Sunday rolled around. We were invited to other friends but by this time, I really wanted to cancel. We should have cancelled, but Henry convinced me that it was good to get out, as Friday’s experience was a positive one, and this would help get us out of the tunnel of despair. We arrived at our friends' and a playpen was set up for Adam. I placed him in and turned on his favourite Baby Einstein videos. He jumped up and down reciting the alphabet and counted to twenty. Then there was silence. These friends stared at Adam for the longest time, sadness and fear crossing their faces as if they were looking for the defect. Now, perhaps they were thinking, everything was explained. I was enraged. I yelled at them. How dare they stare. How dare they feel sorry for us!

“Oh Estée,” said this girlfriend laced with a bucketful of pity, as if my anger represented my own fear and disappointment over Adam. No, I was angry at their staring, at their new fear of him. I pretended through dinner and cried all the way home. There is nothing more isolating than friends who stare, who believe there is an abnormal, who think it is kind to disperse pity on you. How do you continue to have a fluid relationship with people you can’t be honest with? To this day, I’ve wanted to tell these friends how angry I am with them for not listening, which I interpret as not really caring and I hope this story helps others who are friends of autistic parents understand how pity can be interpreted. I've tried to find the opportunity, but some people are just more open than others to these issues, perhaps. There are lots of people with "pity" who will pull out their wallets at the drop of a hat, who will support any charitable endeavour for autism. It is something they at least can understand. It is a tangible way to help. At least they are doing something for this “horrible disorder,” right? Alturism, however, exists largely for ones-self, not for the other. While I searched early on for organizations to support Adam, like NAAR, I've also come to learn how many people will not accept autism by supporting this organization, thus viewing my son and people like him, as an aberration, an illness that must be cured.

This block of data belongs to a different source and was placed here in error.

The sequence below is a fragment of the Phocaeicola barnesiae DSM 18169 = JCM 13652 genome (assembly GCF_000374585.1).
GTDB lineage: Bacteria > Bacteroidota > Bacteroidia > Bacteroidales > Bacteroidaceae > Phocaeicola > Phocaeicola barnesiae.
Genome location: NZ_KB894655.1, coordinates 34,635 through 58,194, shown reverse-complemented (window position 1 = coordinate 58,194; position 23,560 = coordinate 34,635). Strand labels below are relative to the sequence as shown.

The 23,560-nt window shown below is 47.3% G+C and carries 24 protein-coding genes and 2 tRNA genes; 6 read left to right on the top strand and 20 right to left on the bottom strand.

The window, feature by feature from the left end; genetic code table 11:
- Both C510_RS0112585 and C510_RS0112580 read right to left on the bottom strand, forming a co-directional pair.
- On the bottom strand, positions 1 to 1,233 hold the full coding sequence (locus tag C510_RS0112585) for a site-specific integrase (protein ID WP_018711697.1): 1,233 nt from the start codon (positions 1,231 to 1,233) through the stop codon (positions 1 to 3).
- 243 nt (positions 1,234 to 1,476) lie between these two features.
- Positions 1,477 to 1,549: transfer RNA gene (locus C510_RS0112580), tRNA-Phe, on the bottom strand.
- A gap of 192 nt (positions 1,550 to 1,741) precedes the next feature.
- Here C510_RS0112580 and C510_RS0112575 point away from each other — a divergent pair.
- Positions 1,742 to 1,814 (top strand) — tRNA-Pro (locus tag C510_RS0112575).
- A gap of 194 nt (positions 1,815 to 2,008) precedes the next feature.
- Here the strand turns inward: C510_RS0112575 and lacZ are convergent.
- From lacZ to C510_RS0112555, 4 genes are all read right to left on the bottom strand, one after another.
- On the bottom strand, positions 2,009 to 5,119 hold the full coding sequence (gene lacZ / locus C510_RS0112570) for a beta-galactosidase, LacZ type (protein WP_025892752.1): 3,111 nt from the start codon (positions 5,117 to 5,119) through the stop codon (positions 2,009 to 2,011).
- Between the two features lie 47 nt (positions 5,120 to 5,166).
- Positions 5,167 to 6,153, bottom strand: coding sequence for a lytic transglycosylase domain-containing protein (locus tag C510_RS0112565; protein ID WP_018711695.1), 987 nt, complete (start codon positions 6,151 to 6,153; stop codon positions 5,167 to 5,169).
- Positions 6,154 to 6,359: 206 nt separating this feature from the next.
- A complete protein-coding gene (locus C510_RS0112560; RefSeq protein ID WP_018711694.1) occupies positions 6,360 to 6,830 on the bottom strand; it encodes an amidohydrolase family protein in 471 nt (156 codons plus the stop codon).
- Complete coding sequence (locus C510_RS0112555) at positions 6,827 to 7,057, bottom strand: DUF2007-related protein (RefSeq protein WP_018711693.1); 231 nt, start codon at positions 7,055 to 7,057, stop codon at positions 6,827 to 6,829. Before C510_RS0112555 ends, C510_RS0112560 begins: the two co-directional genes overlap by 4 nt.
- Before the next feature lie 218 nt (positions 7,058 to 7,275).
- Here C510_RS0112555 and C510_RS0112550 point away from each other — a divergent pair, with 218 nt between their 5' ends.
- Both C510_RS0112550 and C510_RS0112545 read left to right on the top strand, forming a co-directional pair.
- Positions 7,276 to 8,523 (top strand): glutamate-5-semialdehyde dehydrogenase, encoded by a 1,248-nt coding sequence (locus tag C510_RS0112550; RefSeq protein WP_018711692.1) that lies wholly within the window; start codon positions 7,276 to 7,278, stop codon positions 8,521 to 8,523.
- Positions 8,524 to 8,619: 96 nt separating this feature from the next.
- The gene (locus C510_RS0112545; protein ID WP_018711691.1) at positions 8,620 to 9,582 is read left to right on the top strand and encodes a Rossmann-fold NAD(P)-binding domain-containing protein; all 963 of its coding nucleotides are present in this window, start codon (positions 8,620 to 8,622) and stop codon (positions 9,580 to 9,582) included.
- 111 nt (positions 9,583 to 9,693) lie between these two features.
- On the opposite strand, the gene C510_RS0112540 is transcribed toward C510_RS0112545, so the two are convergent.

The expectations I’ve had with doctors over the years has been fairly high. Since my girlfriend belongs to this profession, I expected more.Yet, even with Adam’s doctors, I’ve always expected that they will understand sensory defensiveness, and take their time with Adam. To my dismay, I am always shocked how they raise their voices like he’s dumb, actually making the whole experience of a doctor visit more terrifying for him, and how they expect Adam to behave the way they expect. I've had to educate the "professionals," something I did not expect when I was seeking support for our family.